Pavel closes door on struggling Hewitt

Click to follow
The Independent Online

Lleyton Hewitt continues to search for the fleet of foot and baseline authority that not long ago made him a major force. The Australian 17th seed was defeated in the third round of the Nasdaq Open here yesterday by Andrei Pavel, of Romania, 6-4, 7-5.

Lleyton Hewitt continues to search for the fleet of foot and baseline authority that not long ago made him a major force. The Australian 17th seed was defeated in the third round of the Nasdaq Open here yesterday by Andrei Pavel, of Romania, 6-4, 7-5.

Although Hewitt has won titles in Sydney and Rotterdam this season, he has been far from convincing in the more prestigious events. The 30-year-old Pavel, ranked No 50, was the livelier competitor yesterday. He broke Hewitt in the last game of the opening set but almost beckoned Hewitt into the match after leading 4-1 in the second. Pavel double-faulted serving for the match at 5-3 and was unable to convert his first four match points, all on Hewitt's serve. The Australian double-faulted on the fifth match point.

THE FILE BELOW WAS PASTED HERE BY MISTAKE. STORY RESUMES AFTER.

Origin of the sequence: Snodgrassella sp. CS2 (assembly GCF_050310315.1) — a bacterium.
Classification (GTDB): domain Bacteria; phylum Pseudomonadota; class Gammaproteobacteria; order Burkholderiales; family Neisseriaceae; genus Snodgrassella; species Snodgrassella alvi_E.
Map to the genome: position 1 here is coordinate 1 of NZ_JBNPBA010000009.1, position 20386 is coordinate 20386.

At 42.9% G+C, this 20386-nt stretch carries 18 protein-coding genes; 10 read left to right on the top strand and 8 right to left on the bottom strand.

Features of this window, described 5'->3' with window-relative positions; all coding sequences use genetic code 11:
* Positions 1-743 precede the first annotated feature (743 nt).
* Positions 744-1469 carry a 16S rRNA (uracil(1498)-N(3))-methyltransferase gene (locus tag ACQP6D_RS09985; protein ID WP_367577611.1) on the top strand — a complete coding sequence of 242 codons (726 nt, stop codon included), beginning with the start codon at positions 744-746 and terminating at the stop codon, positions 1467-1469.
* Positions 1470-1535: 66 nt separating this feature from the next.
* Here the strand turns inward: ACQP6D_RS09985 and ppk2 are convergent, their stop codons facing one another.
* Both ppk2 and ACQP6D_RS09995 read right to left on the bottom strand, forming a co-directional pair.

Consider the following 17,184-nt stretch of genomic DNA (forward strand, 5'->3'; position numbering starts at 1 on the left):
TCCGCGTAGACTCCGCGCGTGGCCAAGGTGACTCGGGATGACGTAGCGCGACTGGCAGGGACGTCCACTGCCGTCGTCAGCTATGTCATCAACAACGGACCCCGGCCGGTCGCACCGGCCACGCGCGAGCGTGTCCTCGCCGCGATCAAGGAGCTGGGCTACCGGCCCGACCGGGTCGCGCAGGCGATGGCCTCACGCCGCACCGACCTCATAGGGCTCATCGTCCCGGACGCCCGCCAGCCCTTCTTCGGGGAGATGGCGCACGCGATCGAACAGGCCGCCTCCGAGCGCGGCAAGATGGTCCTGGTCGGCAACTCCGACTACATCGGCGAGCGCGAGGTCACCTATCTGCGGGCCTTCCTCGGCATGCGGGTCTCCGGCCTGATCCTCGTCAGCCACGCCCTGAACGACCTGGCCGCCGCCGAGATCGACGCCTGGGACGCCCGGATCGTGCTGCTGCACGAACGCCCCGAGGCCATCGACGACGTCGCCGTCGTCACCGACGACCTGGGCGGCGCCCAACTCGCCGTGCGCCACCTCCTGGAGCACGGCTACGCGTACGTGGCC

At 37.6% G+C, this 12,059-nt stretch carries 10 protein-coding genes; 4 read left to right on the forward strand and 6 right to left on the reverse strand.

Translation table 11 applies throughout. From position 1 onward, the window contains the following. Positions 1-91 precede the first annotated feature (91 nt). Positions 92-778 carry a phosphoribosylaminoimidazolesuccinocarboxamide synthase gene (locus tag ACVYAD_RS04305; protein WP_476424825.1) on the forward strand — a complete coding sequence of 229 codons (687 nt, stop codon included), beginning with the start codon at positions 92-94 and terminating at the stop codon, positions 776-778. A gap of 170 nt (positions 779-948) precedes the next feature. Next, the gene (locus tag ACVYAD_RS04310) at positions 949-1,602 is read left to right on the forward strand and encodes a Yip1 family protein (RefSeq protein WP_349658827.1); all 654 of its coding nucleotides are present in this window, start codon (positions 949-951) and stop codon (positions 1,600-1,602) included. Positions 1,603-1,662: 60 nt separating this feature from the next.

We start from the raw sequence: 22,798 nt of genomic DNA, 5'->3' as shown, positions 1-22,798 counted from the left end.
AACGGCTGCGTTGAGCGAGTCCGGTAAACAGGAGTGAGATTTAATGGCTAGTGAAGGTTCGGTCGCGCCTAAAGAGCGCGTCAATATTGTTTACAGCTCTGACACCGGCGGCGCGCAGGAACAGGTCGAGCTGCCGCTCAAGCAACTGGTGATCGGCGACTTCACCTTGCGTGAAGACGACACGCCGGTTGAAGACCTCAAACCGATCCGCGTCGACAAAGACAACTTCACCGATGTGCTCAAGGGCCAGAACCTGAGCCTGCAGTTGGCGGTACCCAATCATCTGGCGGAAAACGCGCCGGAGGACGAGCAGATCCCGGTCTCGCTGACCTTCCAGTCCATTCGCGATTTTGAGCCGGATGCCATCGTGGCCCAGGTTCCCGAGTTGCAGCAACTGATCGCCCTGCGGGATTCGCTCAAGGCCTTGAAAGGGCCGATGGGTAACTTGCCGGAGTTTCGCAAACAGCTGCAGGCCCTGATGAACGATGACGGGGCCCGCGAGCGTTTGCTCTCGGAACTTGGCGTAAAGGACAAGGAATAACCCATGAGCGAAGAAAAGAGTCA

Jennifer Capriati, the runner-up in the last two finals here, was defeated in the third round by Eleni Daniilidou, of Greece, 6-2, 6-4. It was Daniilidou's second win against the 27-year-old American in five weeks. The last time was at the Dubai Open. The Greek, ranked No 35, made the fourth-seeded Capriati work harder in the rallies and deserved to progress to the last 16.

Serena Williams took her second step back into the game, but her play was not as silky as her white dress as she overcame Elena Likhovtseva, of Russia, 6-1, 4-6, 6-3, after an hour and 46 minutes.

The American defending champion took charge in the opening set with such sharpness and confidence that it was hard to believe she had been out of action since winning Wimbledon eight months ago. However, although every shot Williams hit whizzed past her opponent, Likhovtseva made it easy for the American by double-faulting to lose serve in the first and third games and double-faulting three times in the fifth game. Remarkably, Williams was broken while serving for the set at 5-1, but the Russian failed to win a point in the next game.

After losing the first set in 28 minutes, Likhovtseva took an injury time out to have her right knee strapped. The transformation was amazing. Likhovtseva broke Williams to 15 in the ninth game and closed out the set in spite of two more double-faults.

Williams asserted herself at the start of the final set, assisted by Likhovtseva's 10th double-fault to lose her serve in the second game, but Williams needed five match points to serve out the match at 5-3, finally hitting a backhand winner.

The usually mild-mannered Dutchman, Sjeng Schalken, was disqualified in the second round after hitting a ball out of the court and then swearing at the umpire. Schalken was losing at the time to the Argentinian Guillermo Canas, 6-1, 3-0.

Comments